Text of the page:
Monday, October 24, 2011

Kentucky: Remember Those Partial Pardons?

In Kentucky's race for lieutenant governor, former Louisville Mayor Jerry Abramson is exchanging punches with Agriculture Commissioner Richie Farmer and independent Dea Riley. The Courier Journal provides this commentary from a recent television debate:
On criminal justice issues, Abramson rebutted an television advertisement that claims that Beshear has pardoned murderers and rapists. The commercial, aired by a group supporting [Farmer], then says he issued "partial pardons."

Abramson said that Beshear has not granted any pardons but he acknowledged that he has restored voting and other civil rights for people who have been convicted of violent crimes after they completed their sentences — but only after that restoration of rights was agreed to by a prosecutor. Unlike a full pardon, someone who has simply had rights restored, still has a criminal record.

Riley, however, argued that Abramson was making a distinction when there was none.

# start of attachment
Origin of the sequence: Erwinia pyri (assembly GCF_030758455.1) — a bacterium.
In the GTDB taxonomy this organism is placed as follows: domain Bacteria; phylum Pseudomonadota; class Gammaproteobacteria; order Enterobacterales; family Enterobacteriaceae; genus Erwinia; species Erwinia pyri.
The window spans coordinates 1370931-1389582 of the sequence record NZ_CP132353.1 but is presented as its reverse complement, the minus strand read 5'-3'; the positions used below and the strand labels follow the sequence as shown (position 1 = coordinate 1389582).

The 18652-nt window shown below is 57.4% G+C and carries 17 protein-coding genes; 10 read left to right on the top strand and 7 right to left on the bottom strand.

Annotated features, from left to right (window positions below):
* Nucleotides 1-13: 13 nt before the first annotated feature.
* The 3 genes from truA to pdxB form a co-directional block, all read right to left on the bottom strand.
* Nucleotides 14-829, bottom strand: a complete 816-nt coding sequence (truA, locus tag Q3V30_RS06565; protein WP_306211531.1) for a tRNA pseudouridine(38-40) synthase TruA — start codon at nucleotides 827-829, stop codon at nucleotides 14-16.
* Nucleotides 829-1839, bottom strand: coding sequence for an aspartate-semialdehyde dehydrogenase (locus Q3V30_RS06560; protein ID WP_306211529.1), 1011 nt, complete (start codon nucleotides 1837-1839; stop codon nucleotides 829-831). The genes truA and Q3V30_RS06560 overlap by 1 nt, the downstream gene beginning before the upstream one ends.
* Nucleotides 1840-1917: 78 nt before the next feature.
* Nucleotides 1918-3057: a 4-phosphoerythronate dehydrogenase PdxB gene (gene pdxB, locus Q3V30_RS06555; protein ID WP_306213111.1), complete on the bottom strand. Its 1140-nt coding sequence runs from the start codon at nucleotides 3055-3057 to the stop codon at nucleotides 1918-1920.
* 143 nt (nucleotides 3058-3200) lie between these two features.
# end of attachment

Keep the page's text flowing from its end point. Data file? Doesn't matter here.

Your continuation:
Thus, the partial pardons of 2008 are back on the table (see PowerPower post here). Section 77 of the Kentucky State Constitution reads:
[The Executive] shall have power to remit fines and forfeitures, commute sentences, grant reprieves and pardons, except in case of impeachment, and he shall file with each application therefor a statement of the reasons for his decision thereon, which application and statement shall always be open to public inspection. In cases of treason, he shall have power to grant reprieves until the end of the next session of the General Assembly, in which the power of pardoning shall be vested; but he shall have no power to remit the fees of the Clerk, Sheriff or Commonwealth's Attorney in penal or criminal cases.
However, a leading precedent Cheatham v. Commonwealth of Kentucky, 131 S.W.3d 349 (Ky. Ct. App. 2004) states:
[A] pardon can be full (absolute), conditional, or partial. A full pardon restores an offender's civil rights without disqualification. A conditional pardon [is one that] does not become effective until the wrongdoer satisfies a prerequisite or that will be revoked upon the occurrence or some specified act. Finally, a partial pardon exonerates the offender from some but not all of the punishment or legal consequences of a crime. In Kentucky, the constitutional power to pardon encompasses the power to issue conditional pardons. This is also true of the power to issue partial pardons.
Which is to say, the courts have indeed made a distinction where candidate Riley sees none. Nonetheless, a well-articulated and legitimate potential concern could emerge on this front. See full story here.

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